Conflict & Justice

In Kurdish Iraq, the fight against ISIS isn't just for men

Female fighters copy.jpg

Credit: BBC

Increasing numbers of female Kurdish Peshmerga fighters have been volunteering to go to the front lines to fight ISIS.

When the Iraqi army retreated in the face of the Sunni extremist group ISIS in recent weeks, another army moved in. It was the peshmerga — the militia of the Kurdish people. The peshmerga have long been known for their discipline and toughness — and for including women.

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(This story is based on a radio interview. Listen to the full interview.)

Female fighting brigades are extremely rare in the Arab Middle East, but the peshmerga women's unit has some history. “The unit has actually been in place since 1996, and it was put in place to help fight Sadaam Hussein loyalists,” says Shaimaa Khalil of the BBC. “Rarely have they been on the front line, but really more as back-up fighters."

Khalil has been reporting on the women now training as peshmerga. She says many Kurdish women fighters are telling her they don't just want to play a role protecting the borders of Kurdistan — they want to defend other women who are being attacked by ISIS.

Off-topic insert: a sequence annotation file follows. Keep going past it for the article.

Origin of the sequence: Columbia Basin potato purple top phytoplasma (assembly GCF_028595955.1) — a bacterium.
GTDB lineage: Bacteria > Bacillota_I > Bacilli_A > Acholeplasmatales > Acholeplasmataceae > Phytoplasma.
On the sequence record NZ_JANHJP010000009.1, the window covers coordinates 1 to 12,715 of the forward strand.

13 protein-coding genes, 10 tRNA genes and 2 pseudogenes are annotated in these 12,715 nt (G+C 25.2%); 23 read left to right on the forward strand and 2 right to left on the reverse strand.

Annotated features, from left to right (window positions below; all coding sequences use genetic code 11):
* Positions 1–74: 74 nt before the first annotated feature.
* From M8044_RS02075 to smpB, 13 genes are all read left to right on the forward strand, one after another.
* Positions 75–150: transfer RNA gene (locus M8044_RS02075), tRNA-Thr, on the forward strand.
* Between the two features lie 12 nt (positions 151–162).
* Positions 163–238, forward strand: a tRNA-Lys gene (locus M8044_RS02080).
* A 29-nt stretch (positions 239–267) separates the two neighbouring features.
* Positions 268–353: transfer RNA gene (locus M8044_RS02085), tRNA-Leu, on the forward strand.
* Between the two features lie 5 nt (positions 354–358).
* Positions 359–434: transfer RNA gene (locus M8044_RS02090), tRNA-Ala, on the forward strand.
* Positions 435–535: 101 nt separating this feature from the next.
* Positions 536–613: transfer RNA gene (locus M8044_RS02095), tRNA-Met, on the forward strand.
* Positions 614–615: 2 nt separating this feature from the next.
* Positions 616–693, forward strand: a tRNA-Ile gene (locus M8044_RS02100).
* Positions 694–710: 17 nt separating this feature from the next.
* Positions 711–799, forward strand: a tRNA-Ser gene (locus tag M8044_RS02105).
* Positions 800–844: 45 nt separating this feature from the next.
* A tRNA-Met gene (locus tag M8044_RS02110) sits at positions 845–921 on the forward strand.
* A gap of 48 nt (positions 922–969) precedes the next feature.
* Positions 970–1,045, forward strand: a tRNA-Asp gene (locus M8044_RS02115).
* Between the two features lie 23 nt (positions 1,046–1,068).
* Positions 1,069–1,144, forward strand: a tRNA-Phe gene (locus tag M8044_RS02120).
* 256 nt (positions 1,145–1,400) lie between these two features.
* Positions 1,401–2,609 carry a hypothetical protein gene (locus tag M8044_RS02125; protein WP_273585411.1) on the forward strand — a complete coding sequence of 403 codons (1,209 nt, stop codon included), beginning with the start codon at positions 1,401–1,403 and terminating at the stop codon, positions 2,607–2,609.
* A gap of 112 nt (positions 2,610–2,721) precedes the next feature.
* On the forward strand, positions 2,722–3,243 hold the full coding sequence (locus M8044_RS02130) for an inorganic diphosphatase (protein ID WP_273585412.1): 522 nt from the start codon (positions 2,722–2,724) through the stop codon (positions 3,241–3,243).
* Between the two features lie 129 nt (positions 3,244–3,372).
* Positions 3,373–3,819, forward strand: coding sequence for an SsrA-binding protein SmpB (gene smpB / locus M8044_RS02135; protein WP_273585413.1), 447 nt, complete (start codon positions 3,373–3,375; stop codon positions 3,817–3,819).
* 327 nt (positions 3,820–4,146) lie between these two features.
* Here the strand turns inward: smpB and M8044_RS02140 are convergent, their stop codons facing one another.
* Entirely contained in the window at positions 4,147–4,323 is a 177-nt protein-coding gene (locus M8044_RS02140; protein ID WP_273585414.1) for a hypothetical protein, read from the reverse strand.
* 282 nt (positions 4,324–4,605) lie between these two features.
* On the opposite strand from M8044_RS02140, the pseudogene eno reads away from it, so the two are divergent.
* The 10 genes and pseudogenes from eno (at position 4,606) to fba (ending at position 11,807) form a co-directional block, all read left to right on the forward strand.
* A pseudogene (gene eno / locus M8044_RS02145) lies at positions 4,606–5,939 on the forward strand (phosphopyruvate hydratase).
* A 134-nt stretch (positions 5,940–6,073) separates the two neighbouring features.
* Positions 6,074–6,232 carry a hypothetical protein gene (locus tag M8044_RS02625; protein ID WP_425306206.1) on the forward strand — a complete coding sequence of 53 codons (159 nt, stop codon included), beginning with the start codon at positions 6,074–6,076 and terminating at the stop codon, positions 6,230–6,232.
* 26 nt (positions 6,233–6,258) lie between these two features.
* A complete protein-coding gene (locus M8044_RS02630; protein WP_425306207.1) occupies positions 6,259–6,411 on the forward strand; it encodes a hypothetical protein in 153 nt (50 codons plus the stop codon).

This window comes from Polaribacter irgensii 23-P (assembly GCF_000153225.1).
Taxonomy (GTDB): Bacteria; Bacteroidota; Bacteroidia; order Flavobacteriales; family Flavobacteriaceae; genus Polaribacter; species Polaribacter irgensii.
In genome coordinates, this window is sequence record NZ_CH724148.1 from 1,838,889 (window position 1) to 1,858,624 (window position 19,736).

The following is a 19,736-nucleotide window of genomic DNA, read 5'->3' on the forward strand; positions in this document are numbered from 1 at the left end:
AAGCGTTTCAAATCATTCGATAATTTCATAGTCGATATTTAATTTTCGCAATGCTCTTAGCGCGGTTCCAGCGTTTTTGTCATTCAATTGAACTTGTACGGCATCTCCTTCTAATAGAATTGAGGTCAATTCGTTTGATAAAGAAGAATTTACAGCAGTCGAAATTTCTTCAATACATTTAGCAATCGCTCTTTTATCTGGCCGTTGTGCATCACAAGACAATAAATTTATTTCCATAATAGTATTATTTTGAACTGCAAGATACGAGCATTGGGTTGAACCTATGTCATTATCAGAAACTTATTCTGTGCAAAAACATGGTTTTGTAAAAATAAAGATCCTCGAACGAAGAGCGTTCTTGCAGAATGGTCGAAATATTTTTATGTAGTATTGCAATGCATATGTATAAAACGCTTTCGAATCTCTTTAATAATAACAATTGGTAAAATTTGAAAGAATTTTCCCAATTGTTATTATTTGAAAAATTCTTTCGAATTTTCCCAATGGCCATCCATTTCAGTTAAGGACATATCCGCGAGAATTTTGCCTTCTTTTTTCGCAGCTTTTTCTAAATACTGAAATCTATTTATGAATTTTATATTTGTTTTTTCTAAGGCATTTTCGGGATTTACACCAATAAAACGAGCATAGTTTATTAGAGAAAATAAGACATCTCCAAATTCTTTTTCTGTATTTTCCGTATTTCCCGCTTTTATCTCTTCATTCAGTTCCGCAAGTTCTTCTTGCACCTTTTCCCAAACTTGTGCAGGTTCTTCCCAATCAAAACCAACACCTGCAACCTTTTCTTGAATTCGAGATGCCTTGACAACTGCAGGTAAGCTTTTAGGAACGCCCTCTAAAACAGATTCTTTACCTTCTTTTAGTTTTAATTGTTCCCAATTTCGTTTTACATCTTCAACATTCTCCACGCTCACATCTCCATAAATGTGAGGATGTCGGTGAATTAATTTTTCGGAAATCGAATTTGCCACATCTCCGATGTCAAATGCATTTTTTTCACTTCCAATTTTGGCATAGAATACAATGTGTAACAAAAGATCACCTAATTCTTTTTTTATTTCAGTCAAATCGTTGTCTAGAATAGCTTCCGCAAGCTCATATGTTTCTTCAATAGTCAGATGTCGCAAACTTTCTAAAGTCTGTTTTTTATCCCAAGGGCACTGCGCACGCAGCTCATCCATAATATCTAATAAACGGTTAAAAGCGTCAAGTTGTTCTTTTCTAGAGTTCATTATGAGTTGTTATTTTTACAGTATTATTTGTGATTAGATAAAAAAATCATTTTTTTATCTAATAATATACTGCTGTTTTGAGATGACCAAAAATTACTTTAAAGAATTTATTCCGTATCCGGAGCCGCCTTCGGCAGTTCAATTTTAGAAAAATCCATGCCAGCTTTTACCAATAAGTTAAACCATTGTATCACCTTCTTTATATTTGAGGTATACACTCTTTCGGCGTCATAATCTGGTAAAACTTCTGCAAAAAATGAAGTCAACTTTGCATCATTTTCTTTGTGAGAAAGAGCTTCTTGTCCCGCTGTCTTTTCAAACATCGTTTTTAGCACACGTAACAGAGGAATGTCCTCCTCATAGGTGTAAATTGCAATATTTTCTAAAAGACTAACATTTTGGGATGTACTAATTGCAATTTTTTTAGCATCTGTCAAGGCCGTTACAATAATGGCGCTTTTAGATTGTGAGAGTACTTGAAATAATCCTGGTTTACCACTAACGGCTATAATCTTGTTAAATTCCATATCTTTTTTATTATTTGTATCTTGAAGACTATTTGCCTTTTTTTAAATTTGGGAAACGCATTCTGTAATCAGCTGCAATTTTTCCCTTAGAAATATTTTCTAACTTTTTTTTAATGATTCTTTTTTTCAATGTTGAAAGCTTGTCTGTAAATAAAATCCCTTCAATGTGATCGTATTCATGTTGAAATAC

"Since the fighting started with the fighters of ISIS, many women have started volunteering to the unit saying they want to go to the front line and fight, as well," she says. "As women, they understand what it's like [for women attacked by ISIS] and they want to be there for them."

The unit has several hundred women, including many mothers. One has three children. Another mother, a divorced parent of two teenaged boys, has been a member of the unit for eight years.

“I was quite surprised, actually," Khalil says. "I thought I would go and meet relatively young, single women who have just left school or have just graduated from college, but actually, I have met a number of mothers."

She says the moms she meets say their children and husbands are all proud of them.

“[There’s] a lot of support in the society, a lot of family support for these women, because people know that they’re fighting a very, very tough fight," Khalil says. "But also, in a way, they know that these are pioneers, not just in Kurdistan, but in the region.”

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